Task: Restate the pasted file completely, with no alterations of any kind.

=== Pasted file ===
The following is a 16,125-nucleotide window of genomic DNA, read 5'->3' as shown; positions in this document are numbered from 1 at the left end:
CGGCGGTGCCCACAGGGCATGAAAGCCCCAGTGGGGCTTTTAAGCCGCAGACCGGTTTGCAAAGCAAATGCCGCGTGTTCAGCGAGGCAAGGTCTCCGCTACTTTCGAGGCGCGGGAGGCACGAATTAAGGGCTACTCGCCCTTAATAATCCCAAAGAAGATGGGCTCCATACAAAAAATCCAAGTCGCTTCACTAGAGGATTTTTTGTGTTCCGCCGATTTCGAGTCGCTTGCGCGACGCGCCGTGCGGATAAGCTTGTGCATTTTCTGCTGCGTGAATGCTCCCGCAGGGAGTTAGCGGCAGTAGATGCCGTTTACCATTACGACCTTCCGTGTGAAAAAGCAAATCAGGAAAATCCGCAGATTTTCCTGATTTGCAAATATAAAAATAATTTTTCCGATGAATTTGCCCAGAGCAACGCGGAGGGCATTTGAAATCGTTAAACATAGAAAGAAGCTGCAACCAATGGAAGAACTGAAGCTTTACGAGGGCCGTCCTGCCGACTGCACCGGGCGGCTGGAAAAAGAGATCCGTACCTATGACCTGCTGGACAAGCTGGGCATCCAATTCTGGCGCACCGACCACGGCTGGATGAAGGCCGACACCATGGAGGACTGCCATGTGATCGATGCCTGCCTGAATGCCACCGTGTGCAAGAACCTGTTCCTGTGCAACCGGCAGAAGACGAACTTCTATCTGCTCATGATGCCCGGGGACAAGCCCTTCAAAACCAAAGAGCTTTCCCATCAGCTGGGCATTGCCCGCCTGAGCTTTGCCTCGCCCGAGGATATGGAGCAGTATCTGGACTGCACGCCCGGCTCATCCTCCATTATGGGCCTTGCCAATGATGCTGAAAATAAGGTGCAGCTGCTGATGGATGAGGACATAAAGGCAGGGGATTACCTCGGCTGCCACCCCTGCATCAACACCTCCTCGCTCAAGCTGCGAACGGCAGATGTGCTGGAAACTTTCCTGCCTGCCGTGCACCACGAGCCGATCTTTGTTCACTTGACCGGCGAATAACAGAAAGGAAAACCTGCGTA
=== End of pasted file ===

The following is a 16,125-nucleotide window of genomic DNA, read 5'->3' as shown; positions in this document are numbered from 1 at the left end:
CGGCGGTGCCCACAGGGCATGAAAGCCCCAGTGGGGCTTTTAAGCCGCAGACCGGTTTGCAAAGCAAATGCCGCGTGTTCAGCGAGGCAAGGTCTCCGCTACTTTCGAGGCGCGGGAGGCACGAATTAAGGGCTACTCGCCCTTAATAATCCCAAAGAAGATGGGCTCCATACAAAAAATCCAAGTCGCTTCACTAGAGGATTTTTTGTGTTCCGCCGATTTCGAGTCGCTTGCGCGACGCGCCGTGCGGATAAGCTTGTGCATTTTCTGCTGCGTGAATGCTCCCGCAGGGAGTTAGCGGCAGTAGATGCCGTTTACCATTACGACCTTCCGTGTGAAAAAGCAAATCAGGAAAATCCGCAGATTTTCCTGATTTGCAAATATAAAAATAATTTTTCCGATGAATTTGCCCAGAGCAACGCGGAGGGCATTTGAAATCGTTAAACATAGAAAGAAGCTGCAACCAATGGAAGAACTGAAGCTTTACGAGGGCCGTCCTGCCGACTGCACCGGGCGGCTGGAAAAAGAGATCCGTACCTATGACCTGCTGGACAAGCTGGGCATCCAATTCTGGCGCACCGACCACGGCTGGATGAAGGCCGACACCATGGAGGACTGCCATGTGATCGATGCCTGCCTGAATGCCACCGTGTGCAAGAACCTGTTCCTGTGCAACCGGCAGAAGACGAACTTCTATCTGCTCATGATGCCCGGGGACAAGCCCTTCAAAACCAAAGAGCTTTCCCATCAGCTGGGCATTGCCCGCCTGAGCTTTGCCTCGCCCGAGGATATGGAGCAGTATCTGGACTGCACGCCCGGCTCATCCTCCATTATGGGCCTTGCCAATGATGCTGAAAATAAGGTGCAGCTGCTGATGGATGAGGACATAAAGGCAGGGGATTACCTCGGCTGCCACCCCTGCATCAACACCTCCTCGCTCAAGCTGCGAACGGCAGATGTGCTGGAAACTTTCCTGCCTGCCGTGCACCACGAGCCGATCTTTGTTCACTTGACCGGCGAATAACAGAAAGGAAAACCTGCGTA